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Please, help me to find a solution to this question:

"If a sequence of continuous functions $f_n:X \rightarrow \mathbb R$ converges uniformly in a dense set $D \subset X$, prove that $f_n$ conerges uniformly in $X$".

Obs:

Once $f_n$ converges uniformly in $D$, then $f_n$ is a Cauchy sequence, i.e., given $\varepsilon >0$, there exists $n_0 \in \mathbb N$, such that $m,n>n_0 \Rightarrow |f_m(d)-f_n(d)|<\varepsilon$, for every $d \in D$ Besides that, $f_n$ is continuous and every point of $X$ is the limit of a sequence of points pertaining to $D$. Then, $d_n \rightarrow x \Rightarrow |f(d_n) \rightarrow f(x)|$. How to conclude that there exists $n_0 \in \mathbb N$, such that $m,n>n_0 \Rightarrow |f_m(x)-f_n(x)|<\varepsilon$?

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Hint: For $x\in X$, pick $d\in D$, and pick $n,m > N_{\epsilon/3}$, so large that $$|f_m(x) - f_m(d)| < \frac{\epsilon}{3}$$ $$|f_n(x) - f_n(d)| < \frac{\epsilon}{3}$$ And also so that $$|f_m(d) - f_n(d)| < \frac{\epsilon}{3}$$ (Why can we choose $d\in D$ so that this happens?)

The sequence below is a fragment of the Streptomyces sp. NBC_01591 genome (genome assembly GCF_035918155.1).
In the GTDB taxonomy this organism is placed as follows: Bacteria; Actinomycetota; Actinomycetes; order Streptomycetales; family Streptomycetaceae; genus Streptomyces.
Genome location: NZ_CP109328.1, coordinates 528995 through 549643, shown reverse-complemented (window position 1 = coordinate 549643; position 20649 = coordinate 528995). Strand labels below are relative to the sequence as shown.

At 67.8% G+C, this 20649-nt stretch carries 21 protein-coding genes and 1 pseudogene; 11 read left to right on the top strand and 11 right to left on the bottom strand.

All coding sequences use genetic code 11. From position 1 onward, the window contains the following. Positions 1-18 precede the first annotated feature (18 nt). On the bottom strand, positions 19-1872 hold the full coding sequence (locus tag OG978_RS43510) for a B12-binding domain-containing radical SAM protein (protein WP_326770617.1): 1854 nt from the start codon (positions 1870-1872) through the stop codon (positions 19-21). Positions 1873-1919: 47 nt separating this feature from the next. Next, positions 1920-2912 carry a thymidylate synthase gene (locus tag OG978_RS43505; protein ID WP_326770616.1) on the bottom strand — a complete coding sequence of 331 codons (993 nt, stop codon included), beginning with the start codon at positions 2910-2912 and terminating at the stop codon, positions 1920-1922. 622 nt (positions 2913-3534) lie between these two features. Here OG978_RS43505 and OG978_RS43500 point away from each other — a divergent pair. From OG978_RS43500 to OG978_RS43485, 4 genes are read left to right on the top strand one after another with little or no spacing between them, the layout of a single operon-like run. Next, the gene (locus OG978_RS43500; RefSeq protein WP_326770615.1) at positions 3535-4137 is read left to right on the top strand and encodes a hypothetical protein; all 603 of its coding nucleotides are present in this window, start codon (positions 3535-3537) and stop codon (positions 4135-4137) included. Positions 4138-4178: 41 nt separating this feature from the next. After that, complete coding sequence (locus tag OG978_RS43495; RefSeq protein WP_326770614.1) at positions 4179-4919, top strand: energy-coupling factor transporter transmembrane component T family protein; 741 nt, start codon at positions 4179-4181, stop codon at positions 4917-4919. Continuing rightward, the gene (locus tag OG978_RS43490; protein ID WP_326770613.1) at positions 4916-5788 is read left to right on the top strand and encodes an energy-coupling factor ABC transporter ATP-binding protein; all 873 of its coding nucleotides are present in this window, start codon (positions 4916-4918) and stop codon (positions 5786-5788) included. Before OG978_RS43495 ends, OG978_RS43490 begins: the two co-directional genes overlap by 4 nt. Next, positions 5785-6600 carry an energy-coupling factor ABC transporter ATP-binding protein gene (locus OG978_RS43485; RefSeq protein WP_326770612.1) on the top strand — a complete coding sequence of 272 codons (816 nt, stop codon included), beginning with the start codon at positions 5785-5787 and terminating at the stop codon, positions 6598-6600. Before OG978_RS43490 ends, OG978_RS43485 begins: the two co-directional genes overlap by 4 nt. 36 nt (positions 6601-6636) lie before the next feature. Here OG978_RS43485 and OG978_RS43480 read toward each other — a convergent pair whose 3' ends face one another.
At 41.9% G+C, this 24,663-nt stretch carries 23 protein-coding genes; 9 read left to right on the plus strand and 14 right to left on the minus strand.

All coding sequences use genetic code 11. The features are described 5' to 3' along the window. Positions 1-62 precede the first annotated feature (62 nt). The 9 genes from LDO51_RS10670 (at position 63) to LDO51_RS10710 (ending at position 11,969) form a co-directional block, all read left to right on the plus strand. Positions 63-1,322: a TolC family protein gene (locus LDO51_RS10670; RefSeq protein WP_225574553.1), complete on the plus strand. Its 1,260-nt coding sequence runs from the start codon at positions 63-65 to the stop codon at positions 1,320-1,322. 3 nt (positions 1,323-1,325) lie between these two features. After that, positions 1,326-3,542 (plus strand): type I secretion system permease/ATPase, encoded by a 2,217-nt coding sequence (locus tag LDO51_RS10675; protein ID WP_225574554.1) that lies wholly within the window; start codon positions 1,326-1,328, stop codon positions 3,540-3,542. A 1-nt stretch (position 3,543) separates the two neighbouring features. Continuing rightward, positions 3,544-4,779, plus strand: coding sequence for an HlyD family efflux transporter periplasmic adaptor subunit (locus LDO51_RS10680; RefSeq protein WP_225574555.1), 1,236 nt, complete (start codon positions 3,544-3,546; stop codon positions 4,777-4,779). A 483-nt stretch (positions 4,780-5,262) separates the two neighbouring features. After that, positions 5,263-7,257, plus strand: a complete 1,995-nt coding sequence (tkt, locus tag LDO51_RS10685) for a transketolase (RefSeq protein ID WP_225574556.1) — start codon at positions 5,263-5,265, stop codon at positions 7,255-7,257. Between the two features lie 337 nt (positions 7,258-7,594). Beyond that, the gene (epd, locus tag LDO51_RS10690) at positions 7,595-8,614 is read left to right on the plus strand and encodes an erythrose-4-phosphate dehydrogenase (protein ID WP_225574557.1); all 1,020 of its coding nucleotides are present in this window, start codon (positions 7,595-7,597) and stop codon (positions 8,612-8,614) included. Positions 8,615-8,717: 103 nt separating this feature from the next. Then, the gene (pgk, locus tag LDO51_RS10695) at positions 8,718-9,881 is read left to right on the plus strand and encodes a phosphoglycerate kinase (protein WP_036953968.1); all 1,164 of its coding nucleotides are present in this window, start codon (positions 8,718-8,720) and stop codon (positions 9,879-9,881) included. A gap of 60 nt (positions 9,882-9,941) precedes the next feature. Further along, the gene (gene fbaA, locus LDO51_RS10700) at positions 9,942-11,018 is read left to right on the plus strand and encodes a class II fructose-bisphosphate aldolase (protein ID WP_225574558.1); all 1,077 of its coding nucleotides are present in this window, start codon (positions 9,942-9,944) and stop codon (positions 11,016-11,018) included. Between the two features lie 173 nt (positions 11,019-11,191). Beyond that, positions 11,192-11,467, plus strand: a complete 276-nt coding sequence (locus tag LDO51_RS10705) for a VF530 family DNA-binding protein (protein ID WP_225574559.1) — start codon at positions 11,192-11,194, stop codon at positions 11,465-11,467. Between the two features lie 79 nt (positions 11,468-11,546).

Now, with these choices of $n$, $m$, and $x$, can you conclude that $|f_n(x) - f_m(x)| < \epsilon$?

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  • $\begingroup$ Hi, Nicholas. $|f_m(d)-f_n(d)|<\frac{\varepsilon}{3}$ is true because $f_n$ converges uniformly on $D$. But why is true that exists $n_0 \in \mathbb N$ such that $m>n_0 \Rightarrow |f_m(x)-f_m(d)|<\frac{\varepsilon}{3}$? $\endgroup$ – Walter r Apr 24 '14 at 1:20
  • $\begingroup$ Actually, we don't even need $m>n_0$ for this to be true. What do you know about $f_m$? $\endgroup$ – Nicholas Stull Apr 24 '14 at 1:48
  • $\begingroup$ In other words, the functions in the sequence $\{f_n\}$ have a certain property that tells us that, given $x\in X = \overline{D}$, there exists $d\in D$ so that $|f_m(x) - f_m(d)|< \frac{\epsilon}{3}$. We will need to use this. $\endgroup$ – Nicholas Stull Apr 24 '14 at 1:53
  • $\begingroup$ would you be speaking about continuity? $\endgroup$ – Walter r Apr 24 '14 at 11:42
  • $\begingroup$ Exactly correct. $\endgroup$ – Nicholas Stull Apr 24 '14 at 13:03
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Fix $m$ and $n$, both greater than $n_0$, and let $x \in X$. You can pick $d \in D$ such that $|f_n(d) - f_n(x)| < \varepsilon$ and $|f_m(d) - f_m(x)| < \varepsilon$. Then you get $|f_m(x) - f_n(x)| \leq |f_m(x) - f_m(d)| + |f_m(d) - f_n(d)| + |f_n(d) - f_n(x)| < 3\varepsilon$.

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